Rena Sereno (’76, M.S. Art Education) is a retired art teacher. Rena taught art at the elementary, junior high and special education levels for 35 years in Naperville. She also taught art at the university level. Rena continues to be involved with NIU’s ALPHA (Art, Literature, Philosophy, History, and Archeology): Friends of Antiquity, and has previously served on the NIU Alumni Association Board of Directors.
Martin Sereno (’78, B.S. Geology) is a professor of psychology, chair of cognitive neuroimaging and director of the NeuroImaging Centre at University College London and Birkbeck College. His research aims to map visual, auditory, somatosensory and motor areas in the human brain, and he has pioneered new techniques in brain imaging. Martin's research often delves into the areas of philosophy, brain evolution and the origins of human language and communication systems in animals. He has authored countless articles and lectured all over the world.
Paul Sereno (’79, B.S. Biological Sciences) is a paleontologist and professor in the Department of Organismal Biology & Anatomy at the University of Chicago, where he teaches paleontology, evolution and anatomy. He is known worldwide for his discoveries, including the world's earliest dinosaur, Eoraptor, and the largest crocodile, nicknamed “SuperCroc.” Paul has led paleontological and archaeological expeditions on five continents. He has authored books and articles in National Geographic and Natural History magazines, been the subject of numerous documentaries, published in numerous journals and lectured worldwide.
Joan Sereno (’82, B.S. Psychology, B.A. Philosophy) is a professor of linguistics and the director of undergraduate studies and honors in linguistics at the University of Kansas. Her research focuses on psycholinguistics and the neurological bases of language. Other interests include speech perception and second language acquisition/bilingualism. In 2006, Joan was awarded the prestigious W.T. Kemper Fellowship for Teaching Excellence at the University of Kansas. She has published countless research articles and has presented talks worldwide.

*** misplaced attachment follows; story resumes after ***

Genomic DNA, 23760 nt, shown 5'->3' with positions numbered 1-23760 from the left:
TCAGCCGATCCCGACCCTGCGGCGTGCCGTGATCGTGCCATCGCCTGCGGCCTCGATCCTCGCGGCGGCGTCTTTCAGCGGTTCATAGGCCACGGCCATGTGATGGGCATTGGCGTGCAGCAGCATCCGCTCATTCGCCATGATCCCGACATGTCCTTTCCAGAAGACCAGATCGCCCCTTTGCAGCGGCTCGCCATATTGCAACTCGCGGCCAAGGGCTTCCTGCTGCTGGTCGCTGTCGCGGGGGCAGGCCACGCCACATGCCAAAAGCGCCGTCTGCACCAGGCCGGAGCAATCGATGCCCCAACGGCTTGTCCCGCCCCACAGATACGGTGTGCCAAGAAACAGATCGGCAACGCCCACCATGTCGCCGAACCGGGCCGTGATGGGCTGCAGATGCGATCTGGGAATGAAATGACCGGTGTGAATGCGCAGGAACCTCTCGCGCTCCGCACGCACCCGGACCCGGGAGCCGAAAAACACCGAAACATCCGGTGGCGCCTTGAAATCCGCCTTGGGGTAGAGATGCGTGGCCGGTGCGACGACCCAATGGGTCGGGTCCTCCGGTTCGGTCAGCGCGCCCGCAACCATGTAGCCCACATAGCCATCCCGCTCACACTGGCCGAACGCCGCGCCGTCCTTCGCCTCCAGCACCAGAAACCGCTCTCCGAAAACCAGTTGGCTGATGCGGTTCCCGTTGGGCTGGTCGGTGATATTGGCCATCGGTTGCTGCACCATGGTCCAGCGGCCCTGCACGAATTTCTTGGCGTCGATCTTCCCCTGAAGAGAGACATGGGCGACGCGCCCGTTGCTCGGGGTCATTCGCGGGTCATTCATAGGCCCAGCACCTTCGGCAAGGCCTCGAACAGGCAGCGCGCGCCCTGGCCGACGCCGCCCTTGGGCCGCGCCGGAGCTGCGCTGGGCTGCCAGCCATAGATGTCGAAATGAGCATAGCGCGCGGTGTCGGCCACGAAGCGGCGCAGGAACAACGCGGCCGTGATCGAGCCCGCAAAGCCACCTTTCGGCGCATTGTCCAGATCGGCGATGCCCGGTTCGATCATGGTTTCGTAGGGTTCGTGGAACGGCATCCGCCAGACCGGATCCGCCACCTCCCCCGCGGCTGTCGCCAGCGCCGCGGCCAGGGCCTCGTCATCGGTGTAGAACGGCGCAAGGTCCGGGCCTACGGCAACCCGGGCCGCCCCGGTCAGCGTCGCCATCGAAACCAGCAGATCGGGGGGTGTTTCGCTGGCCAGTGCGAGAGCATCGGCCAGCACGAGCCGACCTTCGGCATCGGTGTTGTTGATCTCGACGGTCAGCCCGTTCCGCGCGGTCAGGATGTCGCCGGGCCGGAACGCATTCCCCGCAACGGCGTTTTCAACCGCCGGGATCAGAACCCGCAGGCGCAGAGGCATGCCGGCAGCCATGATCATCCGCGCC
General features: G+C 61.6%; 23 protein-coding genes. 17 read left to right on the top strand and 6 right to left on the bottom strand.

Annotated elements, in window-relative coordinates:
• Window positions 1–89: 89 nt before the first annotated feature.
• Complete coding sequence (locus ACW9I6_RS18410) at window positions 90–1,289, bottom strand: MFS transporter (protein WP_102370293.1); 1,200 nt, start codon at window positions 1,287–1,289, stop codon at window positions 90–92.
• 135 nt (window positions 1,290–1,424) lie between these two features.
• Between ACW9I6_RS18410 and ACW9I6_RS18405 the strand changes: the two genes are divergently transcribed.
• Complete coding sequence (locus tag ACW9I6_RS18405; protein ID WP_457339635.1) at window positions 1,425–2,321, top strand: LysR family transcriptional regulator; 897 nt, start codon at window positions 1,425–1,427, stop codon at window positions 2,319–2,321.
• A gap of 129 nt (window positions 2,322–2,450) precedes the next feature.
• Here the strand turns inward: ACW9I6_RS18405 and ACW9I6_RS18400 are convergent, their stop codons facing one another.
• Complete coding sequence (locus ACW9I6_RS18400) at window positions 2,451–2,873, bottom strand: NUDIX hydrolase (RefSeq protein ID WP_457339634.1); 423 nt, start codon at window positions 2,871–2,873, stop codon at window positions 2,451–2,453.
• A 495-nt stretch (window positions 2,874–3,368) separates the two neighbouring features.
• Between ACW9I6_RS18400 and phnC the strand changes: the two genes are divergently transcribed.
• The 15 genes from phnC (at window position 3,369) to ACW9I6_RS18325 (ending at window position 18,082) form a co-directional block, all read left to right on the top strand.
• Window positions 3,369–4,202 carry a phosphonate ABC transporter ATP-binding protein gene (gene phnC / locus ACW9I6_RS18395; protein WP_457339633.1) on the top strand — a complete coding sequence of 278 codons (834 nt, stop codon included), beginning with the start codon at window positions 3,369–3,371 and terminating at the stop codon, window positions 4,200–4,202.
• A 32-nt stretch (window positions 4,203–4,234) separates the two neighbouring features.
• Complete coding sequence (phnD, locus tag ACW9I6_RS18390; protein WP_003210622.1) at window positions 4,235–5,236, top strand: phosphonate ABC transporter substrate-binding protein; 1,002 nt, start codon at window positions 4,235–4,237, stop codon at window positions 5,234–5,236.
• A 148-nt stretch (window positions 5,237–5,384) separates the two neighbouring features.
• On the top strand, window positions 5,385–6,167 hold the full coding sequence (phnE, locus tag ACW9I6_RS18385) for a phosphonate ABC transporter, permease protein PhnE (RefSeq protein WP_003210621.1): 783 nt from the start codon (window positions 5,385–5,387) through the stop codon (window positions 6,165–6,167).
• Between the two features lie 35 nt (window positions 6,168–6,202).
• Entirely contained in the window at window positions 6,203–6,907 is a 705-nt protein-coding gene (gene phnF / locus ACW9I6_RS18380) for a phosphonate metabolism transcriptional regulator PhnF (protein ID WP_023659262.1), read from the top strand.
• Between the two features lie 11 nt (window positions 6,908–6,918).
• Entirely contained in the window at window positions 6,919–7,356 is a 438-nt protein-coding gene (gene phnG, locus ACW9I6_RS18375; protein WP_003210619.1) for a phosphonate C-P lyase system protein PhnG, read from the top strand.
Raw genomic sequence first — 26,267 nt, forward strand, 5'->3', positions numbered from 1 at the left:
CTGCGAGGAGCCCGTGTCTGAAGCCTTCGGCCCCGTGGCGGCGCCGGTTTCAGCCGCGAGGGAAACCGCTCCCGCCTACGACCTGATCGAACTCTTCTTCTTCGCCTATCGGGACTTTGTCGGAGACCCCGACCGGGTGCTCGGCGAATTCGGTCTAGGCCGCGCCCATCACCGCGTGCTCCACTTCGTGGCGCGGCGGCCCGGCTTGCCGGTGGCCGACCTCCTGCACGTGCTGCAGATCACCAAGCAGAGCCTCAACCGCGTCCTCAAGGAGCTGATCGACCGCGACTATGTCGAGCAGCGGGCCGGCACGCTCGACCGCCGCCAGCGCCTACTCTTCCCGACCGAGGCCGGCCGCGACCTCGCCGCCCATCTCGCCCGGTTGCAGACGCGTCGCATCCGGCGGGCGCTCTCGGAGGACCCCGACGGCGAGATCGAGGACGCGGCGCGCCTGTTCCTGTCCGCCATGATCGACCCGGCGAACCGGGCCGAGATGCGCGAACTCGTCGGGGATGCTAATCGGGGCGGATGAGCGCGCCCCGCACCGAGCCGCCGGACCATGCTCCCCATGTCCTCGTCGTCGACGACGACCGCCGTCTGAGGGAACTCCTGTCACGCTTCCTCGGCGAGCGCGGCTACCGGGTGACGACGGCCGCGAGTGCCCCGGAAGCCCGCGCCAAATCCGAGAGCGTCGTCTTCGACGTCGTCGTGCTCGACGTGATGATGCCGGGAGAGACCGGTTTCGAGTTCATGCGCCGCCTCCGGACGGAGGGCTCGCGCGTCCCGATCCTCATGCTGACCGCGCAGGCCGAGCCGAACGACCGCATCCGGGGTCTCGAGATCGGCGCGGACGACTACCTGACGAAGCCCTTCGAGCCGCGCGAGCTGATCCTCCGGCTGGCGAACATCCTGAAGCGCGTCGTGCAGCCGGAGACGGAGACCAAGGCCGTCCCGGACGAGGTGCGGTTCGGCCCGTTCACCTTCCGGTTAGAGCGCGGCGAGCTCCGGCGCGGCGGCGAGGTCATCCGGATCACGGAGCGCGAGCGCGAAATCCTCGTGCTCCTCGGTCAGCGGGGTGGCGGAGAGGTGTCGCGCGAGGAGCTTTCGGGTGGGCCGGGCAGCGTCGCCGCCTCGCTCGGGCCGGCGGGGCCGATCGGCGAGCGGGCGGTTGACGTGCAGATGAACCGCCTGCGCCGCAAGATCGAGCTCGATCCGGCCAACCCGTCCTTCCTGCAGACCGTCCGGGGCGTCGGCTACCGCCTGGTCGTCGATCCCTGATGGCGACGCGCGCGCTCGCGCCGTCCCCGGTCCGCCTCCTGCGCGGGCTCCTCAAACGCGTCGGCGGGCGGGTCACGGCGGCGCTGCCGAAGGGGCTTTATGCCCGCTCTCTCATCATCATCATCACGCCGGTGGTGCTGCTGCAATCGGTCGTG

Margaret Sereno (’83, B.A. Psychology) is an associate professor at the University of Oregon Department of Psychology and Institute of Neuroscience. Her research focuses on the neural bases of vision and spatial abilities. Her research involves the use of brain imaging methodologies, experimental testing and computational modeling. Margaret was awarded a Humboldt Research Fellowship to pursue research at the Max Planck Institute for Biological Cybernetics in Germany. She has published a book, numerous research articles and has presented talks across the world.
Anne Sereno (’85, B.S. Biological Sciences, B.S. Mathematical Sciences) is an associate professor in the Department of Neurobiology & Anatomy at the University of Texas Medical School at Houston and in Psychology at Rice University. Her research focuses on the higher cognitive functions of attention, short-term memory and the programming of eye movements. Her research has a direct impact on the diagnosis, treatment and etiology of various human diseases and disorders involving the disruption of these functions, such as schizophrenia and Parkinson's disease. This year, Anne was awarded a prestigious WICN Visiting Scholar Award to pursue cognitive neuroscience research at the Wales Institute of Cognitive Neuroscience in the United Kingdom. She has published countless research articles and lectured at universities worldwide.
Sara Sereno (’86, psychology) is a senior lecturer in the Department of Psychology at the University of Glasgow in Scotland and part of the Faculty of Information and Mathematical Sciences. Her research investigates the cognitive neuroscience of reading. Her research uses eye movement recording, measurement of brain evoked potentials and neuroimaging methodologies to study the temporal dynamics and localization of brain function for the processes involved in reading. Sara recently received an invitation from Sun Yat-Sen University in China and presented her research there on the reading of emotional words. She has authored countless research publications and lectured at universities worldwide.